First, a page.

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Brendan Kennelly

Brendan Kennelly
Born(1936-04-17)17 April 1936
Ballylongford, County Kerry, Ireland
Died17 October 2021(2021-10-17) (aged 85)
Listowel, County Kerry, Ireland
OccupationWriter, professor, translator
Alma materTrinity College, Dublin
Leeds University
SubjectOliver Cromwell
Notable works"Poetry My Arse"
"Book of Judas"
"Cromwell" "Begin" "Poem from a three-year old"
Notable awardsIrish PEN Award
2010
Spouse
Margaret O'Brien
(m. 1969, divorced)
ChildrenDaughter, Doodle Kennelly
RelativesThree granddaughters: Meg, Hannah and Grace

Brendan Kennelly (17 April 1936 – 17 October 2021) was an Irish poet and novelist. He was Professor of Modern Literature at Trinity College, Dublin until 2005. Following his retirement he was titled "Professor Emeritus" by Trinity College.

Early life

Kennelly was born in Ballylongford, County Kerry, on 17 April 1936. He was one of eight children of Tim Kennelly and Bridie (Ahern). His father worked as a publican and garage proprietor; his mother was a nurse. Kennelly was educated at the inter-denominational St. Ita's College, Tarbert, County Kerry. He was then awarded a scholarship to study English and French at Trinity College Dublin. There he was editor of Icarus and captained the Trinity Gaelic Football Club. He graduated from Trinity in 1961 with first-class honours, before obtaining a Doctor of Philosophy there five years later. He also studied at Leeds University for one year under the tutelage of Norman Jeffares.

Poetry

Kennelly's poetry can be scabrous, down-to-earth, and colloquial. He avoided intellectual pretension and literary posturing, and his attitude to poetic language could be summed up in the title of one of his epic poems, "Poetry my Arse". Another long (400-page) epic poem, "The Book of Judas", published in 1991, topped the Irish best-seller list.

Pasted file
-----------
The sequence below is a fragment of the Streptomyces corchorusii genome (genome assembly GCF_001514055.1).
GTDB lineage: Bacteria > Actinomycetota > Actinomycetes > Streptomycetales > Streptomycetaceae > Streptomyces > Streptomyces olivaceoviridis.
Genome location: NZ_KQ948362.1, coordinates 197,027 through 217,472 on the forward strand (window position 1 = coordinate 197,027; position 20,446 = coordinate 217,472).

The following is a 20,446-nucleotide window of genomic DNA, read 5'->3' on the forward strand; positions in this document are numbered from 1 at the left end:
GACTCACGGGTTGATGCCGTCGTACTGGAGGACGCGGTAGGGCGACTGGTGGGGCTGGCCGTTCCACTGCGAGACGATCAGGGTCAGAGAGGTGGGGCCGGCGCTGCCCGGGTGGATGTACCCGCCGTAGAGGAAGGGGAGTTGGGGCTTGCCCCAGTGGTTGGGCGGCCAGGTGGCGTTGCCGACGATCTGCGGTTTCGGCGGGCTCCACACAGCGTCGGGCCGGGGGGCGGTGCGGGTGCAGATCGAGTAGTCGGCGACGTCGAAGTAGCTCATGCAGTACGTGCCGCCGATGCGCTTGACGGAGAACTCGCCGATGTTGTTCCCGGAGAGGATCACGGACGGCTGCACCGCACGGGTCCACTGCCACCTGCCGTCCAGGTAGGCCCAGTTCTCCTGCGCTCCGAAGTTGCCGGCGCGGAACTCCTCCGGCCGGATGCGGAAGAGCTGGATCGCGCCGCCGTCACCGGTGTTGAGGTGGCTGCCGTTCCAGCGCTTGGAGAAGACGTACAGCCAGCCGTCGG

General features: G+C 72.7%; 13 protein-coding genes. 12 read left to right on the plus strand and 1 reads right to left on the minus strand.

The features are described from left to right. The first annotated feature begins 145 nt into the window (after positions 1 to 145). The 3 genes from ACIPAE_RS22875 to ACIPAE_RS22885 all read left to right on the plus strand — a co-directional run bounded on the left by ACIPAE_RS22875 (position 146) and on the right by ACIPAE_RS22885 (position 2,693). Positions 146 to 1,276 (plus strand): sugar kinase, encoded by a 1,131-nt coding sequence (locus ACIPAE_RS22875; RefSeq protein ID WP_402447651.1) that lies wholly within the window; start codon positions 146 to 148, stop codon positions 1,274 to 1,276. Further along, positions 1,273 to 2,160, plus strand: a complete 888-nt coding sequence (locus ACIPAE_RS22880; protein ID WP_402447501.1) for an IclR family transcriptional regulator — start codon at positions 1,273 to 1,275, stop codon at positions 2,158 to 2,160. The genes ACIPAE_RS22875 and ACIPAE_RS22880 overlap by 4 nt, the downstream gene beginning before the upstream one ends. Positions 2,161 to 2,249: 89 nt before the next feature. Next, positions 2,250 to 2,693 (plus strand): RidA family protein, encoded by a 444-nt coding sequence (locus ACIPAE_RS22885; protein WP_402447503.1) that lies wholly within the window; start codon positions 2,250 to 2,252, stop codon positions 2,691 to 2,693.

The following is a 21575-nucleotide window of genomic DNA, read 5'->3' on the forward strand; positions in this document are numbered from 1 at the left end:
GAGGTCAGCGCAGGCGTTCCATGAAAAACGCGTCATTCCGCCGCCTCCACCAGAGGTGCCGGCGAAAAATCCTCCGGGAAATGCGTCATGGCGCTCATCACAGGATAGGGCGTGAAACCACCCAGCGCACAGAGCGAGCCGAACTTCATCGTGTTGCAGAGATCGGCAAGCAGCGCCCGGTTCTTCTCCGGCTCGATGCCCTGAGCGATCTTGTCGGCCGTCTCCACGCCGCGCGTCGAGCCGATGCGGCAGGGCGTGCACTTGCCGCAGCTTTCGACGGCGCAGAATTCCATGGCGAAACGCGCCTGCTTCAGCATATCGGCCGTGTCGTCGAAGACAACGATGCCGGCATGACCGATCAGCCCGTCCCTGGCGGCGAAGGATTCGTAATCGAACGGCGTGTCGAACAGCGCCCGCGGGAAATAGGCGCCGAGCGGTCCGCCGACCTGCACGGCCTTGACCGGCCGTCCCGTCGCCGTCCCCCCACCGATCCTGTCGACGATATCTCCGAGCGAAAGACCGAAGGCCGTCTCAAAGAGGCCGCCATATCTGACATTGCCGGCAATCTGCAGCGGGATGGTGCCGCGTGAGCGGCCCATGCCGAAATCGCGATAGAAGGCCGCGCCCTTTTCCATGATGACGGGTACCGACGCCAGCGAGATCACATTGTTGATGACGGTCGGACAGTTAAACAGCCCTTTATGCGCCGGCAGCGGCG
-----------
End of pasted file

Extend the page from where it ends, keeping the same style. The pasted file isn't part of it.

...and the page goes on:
A prolific and fluent writer, there are more than fifty volumes of poetry to his credit, including My Dark Fathers (1964), Collection One: Getting Up Early (1966), Good Souls to Survive (1967), Dream of a Black Fox (1968), Love Cry (1972), The Voices (1973), Shelley in Dublin (1974), A Kind of Trust (1975), Islandman (1977), A Small Light (1979), and The House That Jack Didn't Build (1982).

Kennelly edited several other anthologies, including "Between Innocence and Peace: Favourite Poems of Ireland" (1993), "Ireland's Women: Writings Past and Present, with Katie Donovan and A. Norman Jeffares" (1994), and "Dublines," with Katie Donovan (1995). He also authored two novels, "The Crooked Cross" (1963) and "The Florentines" (1967), and three plays in a Greek Trilogy, Antigone, Medea, and The Trojan Women.

Kennelly was an Irish language (Gaelic) speaker, and translated Irish poems in "A Drinking Cup" (1970) and "Mary" (Dublin 1987). A selection of his collected translations was published as "Love of Ireland: Poems from the Irish" (1989).

Style

Language was important in Kennelly's work – in particular the vernacular of the small and isolated communities in North Kerry where he grew up, and of the Dublin streets and pubs where he became both roamer and raconteur for many years. His language is also grounded in the Irish-language poetic tradition, oral and written, which can be both satirical and salacious in its approach to human follies.

Regarding the oral tradition, Kennelly was a great reciter of verse with tremendous command and the rare ability to recall extended poems by memory, both his own work and others, and recite them on call verbatim. He commented on his own use of language: "Poetry is an attempt to cut through the effects of deadening familiarity … to reveal that inner sparkle."

Personal life

Kennelly married Margaret (Peggy) O'Brien in 1969. They were colleagues at the time, and she taught at English at the University of Massachusetts, Amherst at the time of his death. Together, they had one child, Doodle Kennelly. They resided in Sandymount before getting divorced, which Kennelly attributed to his overindulgence in alcohol. He ultimately became teetotal in about 1985. Doodle died in April 2021, six months before her father.

Kennelly died on 17 October 2021, at a care home in Listowel, where he resided in the two years leading up to his death. He was 85 years old.

Awards and honours

List of works

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